U.S. Congress, Washington, DC
© Alisonh29 | www.

So, the mid-terms delivered mixed results. There was a win for both parties, and a loss. Does this spell bipartisanship? Or, paralysis, due to a woefully divided government? Only time will tell.

In the American political grain, after all, 2020 starts in 2019. Only time will tell.

Washington Monument, Washington, DC
© Pgangler | www.

In North Carolina, a similar dynamic could be seen at work. In every closely-contested race for the U.S. House in North Carolina, counting three, Republicans won. North Carolina is sending back a Congressional delegation that remains 10-3, Republican-led, unchanged in-full from before the election. In this way, the State of North Carolina bucked the national trend. Whereas nationally, Democrats re-took the House, in North Carolina, the delegation did not change, and Republicans held on to every single House seat, including all three of the toss-up districts. This outcome represents a clear victory for Republicans in North Carolina. These headline races were watched closely across the State, and Republicans won all three close contests to keep every single U.S. House seat, previously held before the election.

In another victory for the Republican party in North Carolina, the voter ID amendment passed. Now, the State is no longer finished with the requirement to show photo ID to vote; it is now a part of the State Constitution as an amendment. Also, the income tax limit amendment passed, another victory for NC Republicans, as well as the crime victims’ amendment and the hunting and fishing amendment. NC Republicans were behind all of these amendments, and they won; Republicans will now change the statutes in State law, to follow.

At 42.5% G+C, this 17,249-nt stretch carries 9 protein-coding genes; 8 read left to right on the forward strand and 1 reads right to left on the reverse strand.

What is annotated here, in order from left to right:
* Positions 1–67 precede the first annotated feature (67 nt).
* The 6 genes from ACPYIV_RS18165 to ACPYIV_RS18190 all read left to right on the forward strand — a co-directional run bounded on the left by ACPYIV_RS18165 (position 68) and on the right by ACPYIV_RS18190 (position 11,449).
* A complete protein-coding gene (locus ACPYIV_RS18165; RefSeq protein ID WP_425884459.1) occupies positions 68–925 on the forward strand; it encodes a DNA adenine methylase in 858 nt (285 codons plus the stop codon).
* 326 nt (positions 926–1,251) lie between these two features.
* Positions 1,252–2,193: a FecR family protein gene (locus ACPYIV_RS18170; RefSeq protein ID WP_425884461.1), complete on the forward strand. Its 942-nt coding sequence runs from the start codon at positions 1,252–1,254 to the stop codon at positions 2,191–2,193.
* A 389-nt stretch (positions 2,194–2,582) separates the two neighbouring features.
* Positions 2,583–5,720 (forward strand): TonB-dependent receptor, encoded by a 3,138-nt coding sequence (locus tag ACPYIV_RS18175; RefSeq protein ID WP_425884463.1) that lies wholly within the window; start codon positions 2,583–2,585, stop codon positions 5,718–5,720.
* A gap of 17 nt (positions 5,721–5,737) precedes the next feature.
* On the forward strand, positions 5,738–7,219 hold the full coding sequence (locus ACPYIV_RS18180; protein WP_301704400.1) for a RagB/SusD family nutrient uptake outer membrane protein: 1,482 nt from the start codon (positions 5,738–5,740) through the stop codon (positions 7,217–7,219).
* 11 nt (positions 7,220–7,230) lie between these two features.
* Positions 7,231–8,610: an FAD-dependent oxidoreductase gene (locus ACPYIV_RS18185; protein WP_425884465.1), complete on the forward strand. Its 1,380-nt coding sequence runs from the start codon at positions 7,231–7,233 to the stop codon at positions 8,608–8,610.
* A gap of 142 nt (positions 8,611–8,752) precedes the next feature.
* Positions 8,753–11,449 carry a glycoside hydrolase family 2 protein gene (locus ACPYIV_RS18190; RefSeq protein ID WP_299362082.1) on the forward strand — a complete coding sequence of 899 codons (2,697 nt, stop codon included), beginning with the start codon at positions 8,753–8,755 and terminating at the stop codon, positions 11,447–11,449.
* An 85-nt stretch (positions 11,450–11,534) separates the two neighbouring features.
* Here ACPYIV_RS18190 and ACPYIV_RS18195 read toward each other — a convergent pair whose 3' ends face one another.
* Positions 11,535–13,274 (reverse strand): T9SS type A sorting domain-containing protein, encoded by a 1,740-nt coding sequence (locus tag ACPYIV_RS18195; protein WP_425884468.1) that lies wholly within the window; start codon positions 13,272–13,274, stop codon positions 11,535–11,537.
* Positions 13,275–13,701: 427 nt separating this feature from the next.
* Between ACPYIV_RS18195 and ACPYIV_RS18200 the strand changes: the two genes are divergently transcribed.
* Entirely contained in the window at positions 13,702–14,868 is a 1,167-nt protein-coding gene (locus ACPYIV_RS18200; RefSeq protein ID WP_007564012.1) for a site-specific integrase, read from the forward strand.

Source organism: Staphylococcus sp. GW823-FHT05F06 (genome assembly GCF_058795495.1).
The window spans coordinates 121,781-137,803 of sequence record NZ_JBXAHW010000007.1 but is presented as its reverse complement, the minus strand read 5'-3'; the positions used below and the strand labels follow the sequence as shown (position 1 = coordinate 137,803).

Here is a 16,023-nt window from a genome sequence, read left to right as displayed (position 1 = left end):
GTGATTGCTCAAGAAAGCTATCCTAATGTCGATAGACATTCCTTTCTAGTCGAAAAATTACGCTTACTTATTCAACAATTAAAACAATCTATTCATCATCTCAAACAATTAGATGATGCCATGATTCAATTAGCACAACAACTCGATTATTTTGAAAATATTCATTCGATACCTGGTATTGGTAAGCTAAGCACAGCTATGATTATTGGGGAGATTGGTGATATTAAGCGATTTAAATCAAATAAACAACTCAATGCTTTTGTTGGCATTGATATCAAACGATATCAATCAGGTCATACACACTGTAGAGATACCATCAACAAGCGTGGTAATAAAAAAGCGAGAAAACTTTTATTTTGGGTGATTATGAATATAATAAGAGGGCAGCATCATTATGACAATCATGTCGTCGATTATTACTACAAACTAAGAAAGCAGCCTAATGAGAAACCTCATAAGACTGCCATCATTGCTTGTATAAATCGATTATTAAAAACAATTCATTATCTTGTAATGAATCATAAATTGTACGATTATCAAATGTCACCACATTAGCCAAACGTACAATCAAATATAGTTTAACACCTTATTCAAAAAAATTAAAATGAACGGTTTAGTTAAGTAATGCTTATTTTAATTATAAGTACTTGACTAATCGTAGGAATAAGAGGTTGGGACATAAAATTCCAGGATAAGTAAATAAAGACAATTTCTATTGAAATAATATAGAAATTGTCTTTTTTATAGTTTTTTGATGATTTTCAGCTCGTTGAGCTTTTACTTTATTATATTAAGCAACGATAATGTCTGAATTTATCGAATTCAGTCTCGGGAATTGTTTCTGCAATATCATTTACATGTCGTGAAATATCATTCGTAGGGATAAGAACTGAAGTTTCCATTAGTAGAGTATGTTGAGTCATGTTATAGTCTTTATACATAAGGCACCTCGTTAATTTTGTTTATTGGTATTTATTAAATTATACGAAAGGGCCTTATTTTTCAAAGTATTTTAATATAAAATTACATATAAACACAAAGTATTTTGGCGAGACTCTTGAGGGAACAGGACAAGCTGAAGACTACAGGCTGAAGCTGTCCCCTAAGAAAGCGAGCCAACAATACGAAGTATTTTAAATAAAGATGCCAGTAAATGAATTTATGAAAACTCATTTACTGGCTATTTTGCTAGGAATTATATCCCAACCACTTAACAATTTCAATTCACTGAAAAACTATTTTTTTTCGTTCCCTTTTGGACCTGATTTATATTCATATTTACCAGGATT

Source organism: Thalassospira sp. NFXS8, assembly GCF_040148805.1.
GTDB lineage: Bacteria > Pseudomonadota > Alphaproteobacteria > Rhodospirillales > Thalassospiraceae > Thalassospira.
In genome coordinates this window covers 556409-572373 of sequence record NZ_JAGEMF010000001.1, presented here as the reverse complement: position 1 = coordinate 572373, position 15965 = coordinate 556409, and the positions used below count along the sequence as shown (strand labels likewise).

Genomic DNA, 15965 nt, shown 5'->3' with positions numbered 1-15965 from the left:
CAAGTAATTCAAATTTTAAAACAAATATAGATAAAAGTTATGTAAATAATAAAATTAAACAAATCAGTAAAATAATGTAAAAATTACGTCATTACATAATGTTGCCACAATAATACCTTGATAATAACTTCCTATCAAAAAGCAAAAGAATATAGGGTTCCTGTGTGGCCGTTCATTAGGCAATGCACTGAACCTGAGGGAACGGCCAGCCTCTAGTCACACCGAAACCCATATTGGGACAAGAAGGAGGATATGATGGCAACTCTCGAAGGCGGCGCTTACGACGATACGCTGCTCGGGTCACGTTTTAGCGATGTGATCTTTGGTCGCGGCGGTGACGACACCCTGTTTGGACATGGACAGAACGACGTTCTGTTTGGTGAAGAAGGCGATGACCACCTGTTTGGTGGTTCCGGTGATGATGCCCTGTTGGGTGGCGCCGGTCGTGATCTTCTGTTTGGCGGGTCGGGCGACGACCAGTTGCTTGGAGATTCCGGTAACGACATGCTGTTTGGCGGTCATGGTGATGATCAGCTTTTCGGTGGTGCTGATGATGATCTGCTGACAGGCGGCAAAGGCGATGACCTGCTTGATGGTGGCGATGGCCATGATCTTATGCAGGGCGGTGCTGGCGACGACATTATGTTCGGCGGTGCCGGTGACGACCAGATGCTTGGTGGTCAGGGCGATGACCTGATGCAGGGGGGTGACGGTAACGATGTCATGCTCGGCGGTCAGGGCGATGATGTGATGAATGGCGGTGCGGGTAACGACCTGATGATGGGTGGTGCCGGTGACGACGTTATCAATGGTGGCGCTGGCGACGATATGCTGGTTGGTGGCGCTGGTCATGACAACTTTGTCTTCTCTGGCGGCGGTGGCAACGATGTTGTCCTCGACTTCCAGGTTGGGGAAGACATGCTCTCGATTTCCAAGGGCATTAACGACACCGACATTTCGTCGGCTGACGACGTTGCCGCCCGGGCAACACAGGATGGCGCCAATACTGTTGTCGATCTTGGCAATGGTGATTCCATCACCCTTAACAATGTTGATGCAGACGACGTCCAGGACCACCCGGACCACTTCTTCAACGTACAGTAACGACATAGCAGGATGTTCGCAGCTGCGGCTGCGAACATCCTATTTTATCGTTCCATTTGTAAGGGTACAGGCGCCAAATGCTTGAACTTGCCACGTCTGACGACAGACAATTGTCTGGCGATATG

The last two amendments failed, but the Republican party was split on those two amendments. Republican governors, including recent, former Gov. Pat McCrory, opposed these last two amendments, as did former Democratic governors, as well. Those two were the amendments on judicial appointments, and the make-up of the State elections board. Those two amendments would have diluted the power of the office of Governor, and shifted it to the legislature. Those failed.

The State congressional delegation and the four amendments that passed, notably, the photo ID amendment, represented victories for the Republican party in North Carolina. In these areas, Republicans won in North Carolina.

In other areas of government and the election results in North Carolina, Republicans lost, and Democrats won. Democrats won by taking enough seats in the State legislature to remove the Republican supermajority there. This means NC State Republicans can no longer readily over-ride vetoes by the Democratic Governor, Roy Cooper. Democrats won these seats in the State legislature by taking urban and suburban districts in Mecklenburg County, and other urban areas of the State. Removing the Republican supermajority was a major electoral goal for NC Democrats, and the Democrats achieved this goal in North Carolina.

Another significant area of victory for Democrats in North Carolina was right here at home in Mecklenburg County, comprising the city of Charlotte, and suburbs. There was a “blue wave” in Mecklenburg County. Democrats won all seats on the County Commission, defeating three Republicans in previously Republican districts, and the at-large, Republican candidate. The Republican, minority opposition on the County Commission is now gone; the body is now entirely Democrat.

In addition, NC Democrats swept the state delegation from the Mecklenburg County area, leaving only one, or maybe, two Republicans standing. The suburbs had been reliably Republican, but the voting shifted in this election toward the Democrats. Repeated across urban areas in North Carolina, this spelled the end of the Republican supermajority in Raleigh.

The victory here for Democrats was in Mecklenburg County itself, and in urban areas across the State, reflected in the outcome of the Democratic gains in the State legislature. Republicans did hold on to their majority in the legislature, but they lost their supermajority. Removing the supermajority was the Democrats’ goal. They achieved this, and swept across Mecklenburg County.